Well, I used to feel like Ron does, that it didn't matter what I thought or did. But I've gotten politically involved in the last few years and found what we do DOES indeed matter -- I've done GOTV efforts and turned a 10% difference in a precinct that helped shift an election. I've made the effort to write to politicians and candidates and seen their views shift when enough of us make that effort. I've seen entire campaigns turned around by the efforts of a few dedicated volunteers, gone precinct walking with union members, teachers, and teen aged kids, registered new voters including my own kids and their friends, and held MoveOn house parties from 2005 to 2006 that started the shift in this country that led to the 2006 Dem victories in the House and Senate. In a strongly conservative area, we are beginning to affect progressive changes on even conservative minded districts and changing the way our politicians have to think about their "safe" seats, the campaigns they have to run and affecting how they vote on legislation.

I've held Obama events now at my house where several excited young black marines came to get involved in politics for the very first time. At that event there were blacks, whites, hispanics, elders, a fifteen year old high school student, rich and poor, and all in all it was a fired up mix of people who are eager for change. The Obama campaign is real, believe it or not. And yes, the Obama team does indeed listen to us. I have friends who have become change agents within the Democratic party, one a retired teacher who has done wonders in creating awareness for animal rights this year. Yes, we can and do make a difference when we get involved. My claim to fame was sneaking into Republican campaign school and stealing their entire game plan for local Democratic groups. I'm a registered libertarian and yes, it was fun! ;^)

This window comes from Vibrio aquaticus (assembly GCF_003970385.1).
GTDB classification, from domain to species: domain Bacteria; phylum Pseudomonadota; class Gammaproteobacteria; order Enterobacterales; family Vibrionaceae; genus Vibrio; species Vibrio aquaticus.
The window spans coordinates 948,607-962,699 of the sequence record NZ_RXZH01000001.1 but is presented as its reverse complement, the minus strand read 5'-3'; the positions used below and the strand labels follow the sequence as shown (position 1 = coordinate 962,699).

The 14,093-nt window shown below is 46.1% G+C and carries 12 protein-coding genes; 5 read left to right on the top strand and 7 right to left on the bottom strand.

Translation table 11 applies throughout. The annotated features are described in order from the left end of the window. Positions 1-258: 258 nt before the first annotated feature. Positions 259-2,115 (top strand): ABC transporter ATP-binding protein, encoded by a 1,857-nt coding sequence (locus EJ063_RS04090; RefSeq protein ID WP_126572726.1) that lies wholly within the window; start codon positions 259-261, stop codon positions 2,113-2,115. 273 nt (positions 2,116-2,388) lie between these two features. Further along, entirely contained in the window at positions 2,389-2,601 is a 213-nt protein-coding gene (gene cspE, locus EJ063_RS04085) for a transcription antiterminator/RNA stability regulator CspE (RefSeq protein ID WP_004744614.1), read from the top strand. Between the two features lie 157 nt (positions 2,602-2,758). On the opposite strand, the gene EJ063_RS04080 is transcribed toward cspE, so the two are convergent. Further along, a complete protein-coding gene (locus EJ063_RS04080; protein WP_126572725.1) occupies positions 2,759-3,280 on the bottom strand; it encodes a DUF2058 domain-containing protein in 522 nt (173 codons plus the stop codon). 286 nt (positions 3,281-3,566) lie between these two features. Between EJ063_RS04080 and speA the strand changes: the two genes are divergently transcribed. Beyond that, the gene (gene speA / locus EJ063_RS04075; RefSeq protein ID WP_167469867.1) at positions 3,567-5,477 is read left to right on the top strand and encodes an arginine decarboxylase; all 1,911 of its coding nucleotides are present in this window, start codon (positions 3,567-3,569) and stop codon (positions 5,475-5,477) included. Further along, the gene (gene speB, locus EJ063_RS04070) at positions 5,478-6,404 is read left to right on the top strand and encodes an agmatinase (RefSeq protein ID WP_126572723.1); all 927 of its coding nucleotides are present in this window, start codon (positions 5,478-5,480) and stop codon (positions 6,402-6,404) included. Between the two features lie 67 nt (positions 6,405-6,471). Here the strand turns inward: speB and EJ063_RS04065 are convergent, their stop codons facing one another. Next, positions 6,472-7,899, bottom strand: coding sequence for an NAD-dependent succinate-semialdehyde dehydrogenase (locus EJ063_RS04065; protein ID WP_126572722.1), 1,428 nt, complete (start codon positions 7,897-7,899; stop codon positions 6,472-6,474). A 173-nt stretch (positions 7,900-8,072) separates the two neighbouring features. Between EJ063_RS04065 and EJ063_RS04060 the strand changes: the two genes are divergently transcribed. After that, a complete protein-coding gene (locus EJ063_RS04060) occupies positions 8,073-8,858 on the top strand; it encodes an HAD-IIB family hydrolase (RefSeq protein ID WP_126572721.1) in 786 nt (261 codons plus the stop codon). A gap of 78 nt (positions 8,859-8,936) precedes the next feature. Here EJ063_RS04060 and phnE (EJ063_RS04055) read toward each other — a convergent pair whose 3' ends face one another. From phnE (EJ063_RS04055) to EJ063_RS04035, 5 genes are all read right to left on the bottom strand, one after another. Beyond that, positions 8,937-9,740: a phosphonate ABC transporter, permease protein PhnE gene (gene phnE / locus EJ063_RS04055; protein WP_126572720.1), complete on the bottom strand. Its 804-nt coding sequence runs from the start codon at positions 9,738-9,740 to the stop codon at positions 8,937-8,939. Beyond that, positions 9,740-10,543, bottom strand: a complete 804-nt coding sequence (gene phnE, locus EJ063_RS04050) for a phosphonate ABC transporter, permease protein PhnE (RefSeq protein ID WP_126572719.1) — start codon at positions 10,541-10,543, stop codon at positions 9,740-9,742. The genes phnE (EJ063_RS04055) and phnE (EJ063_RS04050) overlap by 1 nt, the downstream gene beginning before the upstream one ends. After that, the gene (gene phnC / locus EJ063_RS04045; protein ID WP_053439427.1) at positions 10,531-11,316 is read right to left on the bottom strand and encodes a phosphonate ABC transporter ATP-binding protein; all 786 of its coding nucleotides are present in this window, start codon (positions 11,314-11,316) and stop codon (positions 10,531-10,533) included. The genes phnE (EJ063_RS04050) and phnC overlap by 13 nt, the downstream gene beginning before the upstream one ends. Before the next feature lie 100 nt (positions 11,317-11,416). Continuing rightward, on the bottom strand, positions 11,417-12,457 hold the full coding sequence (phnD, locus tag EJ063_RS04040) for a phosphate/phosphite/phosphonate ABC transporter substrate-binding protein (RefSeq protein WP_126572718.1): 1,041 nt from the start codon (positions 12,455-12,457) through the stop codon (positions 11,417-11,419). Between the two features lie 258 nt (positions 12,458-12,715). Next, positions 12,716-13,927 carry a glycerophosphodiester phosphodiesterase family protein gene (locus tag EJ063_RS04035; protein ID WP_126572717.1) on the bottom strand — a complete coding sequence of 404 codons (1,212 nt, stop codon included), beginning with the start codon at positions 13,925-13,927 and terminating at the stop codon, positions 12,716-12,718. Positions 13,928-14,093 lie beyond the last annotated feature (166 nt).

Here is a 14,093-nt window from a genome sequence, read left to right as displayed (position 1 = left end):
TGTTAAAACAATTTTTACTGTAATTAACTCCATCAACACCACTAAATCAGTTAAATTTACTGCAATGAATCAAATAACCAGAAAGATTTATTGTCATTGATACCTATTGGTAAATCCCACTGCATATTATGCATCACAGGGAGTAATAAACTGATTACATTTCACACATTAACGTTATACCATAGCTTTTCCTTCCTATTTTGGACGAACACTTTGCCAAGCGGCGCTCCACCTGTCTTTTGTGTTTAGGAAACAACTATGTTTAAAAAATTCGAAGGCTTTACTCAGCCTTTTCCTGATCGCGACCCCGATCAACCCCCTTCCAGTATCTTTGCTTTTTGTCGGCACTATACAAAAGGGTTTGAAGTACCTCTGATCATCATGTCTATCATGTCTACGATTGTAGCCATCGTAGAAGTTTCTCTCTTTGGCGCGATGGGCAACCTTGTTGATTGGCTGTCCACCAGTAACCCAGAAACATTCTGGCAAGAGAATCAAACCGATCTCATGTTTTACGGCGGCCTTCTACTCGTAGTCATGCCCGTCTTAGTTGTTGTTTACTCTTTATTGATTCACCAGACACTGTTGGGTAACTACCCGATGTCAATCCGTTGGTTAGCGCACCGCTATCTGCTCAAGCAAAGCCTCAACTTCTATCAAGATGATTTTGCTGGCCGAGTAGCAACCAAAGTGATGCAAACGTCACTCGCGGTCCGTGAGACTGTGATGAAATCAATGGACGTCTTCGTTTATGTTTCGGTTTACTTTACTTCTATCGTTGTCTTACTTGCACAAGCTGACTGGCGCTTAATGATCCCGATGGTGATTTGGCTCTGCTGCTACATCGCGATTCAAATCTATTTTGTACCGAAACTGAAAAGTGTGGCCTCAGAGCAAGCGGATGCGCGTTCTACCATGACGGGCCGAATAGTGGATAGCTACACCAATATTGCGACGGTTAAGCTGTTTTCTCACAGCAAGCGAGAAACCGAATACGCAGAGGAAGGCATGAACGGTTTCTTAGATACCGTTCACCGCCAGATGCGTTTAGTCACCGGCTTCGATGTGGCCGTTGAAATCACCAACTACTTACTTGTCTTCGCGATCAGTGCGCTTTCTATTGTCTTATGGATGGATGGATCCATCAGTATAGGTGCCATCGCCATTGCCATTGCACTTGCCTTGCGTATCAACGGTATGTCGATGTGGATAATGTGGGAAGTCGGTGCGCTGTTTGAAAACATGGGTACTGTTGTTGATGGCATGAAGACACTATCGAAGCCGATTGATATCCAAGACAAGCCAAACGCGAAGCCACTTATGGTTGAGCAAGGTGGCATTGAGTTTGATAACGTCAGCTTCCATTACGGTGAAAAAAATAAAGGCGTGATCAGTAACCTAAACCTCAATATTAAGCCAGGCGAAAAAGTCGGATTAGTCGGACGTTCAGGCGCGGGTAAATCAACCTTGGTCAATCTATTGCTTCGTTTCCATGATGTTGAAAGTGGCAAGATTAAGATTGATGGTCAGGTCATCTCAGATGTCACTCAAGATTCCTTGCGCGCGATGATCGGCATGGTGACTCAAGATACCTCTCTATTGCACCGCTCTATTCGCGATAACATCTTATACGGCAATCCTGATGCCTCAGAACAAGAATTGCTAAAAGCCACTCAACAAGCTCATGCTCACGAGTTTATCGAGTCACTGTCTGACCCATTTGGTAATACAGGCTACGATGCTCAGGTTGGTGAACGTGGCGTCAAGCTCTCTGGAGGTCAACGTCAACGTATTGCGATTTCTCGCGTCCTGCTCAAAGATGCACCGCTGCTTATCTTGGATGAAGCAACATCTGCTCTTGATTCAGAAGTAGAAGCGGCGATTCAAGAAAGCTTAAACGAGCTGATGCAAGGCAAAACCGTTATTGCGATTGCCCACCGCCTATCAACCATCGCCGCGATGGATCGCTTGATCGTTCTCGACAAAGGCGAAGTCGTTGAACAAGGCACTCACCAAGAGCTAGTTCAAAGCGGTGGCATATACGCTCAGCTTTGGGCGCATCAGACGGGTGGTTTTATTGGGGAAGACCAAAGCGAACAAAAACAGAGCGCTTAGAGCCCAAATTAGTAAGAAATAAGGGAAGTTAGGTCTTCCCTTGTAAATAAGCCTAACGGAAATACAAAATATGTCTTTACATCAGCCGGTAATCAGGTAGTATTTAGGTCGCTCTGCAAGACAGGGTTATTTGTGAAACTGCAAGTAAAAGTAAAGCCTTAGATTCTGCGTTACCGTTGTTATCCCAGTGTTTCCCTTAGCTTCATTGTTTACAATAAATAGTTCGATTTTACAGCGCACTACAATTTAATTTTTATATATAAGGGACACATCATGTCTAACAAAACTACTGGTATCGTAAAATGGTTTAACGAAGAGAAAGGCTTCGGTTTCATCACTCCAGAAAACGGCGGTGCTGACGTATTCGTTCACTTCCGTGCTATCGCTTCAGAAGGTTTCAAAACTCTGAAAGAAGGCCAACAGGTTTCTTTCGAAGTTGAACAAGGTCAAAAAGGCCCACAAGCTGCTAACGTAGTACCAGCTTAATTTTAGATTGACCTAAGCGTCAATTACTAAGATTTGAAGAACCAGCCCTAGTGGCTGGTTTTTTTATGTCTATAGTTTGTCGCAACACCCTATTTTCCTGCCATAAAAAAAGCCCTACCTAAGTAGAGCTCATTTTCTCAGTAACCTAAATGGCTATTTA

And I've made a ton of new friends, enjoyed myself and had a great time. There's fun victory parties, too. Had over 65 instant new friends at my 2006 victory party. Went through eight bottles of champagne and had a blast. It's not all work, work, work!

You can get old and cynical or you can put all your experience and knowledge to work to make a difference in this world. That's the choice we all have.

It is interesting to learn that, at least to some, this blog is about conformity and groupthink. My views of good taste and of politics is not convention, and I am just as glad. I never wanted to be like everybody else.

I am far from sad, for the person who suggested that. I am delighted to be retired, have my life to myself and to finally be unfettered from political correctness.

And, for the person who asked, I am a clinical psychologist, retired.

Best good wishes to all of you who think you can make a difference. Frankly, I hope you can....

Ron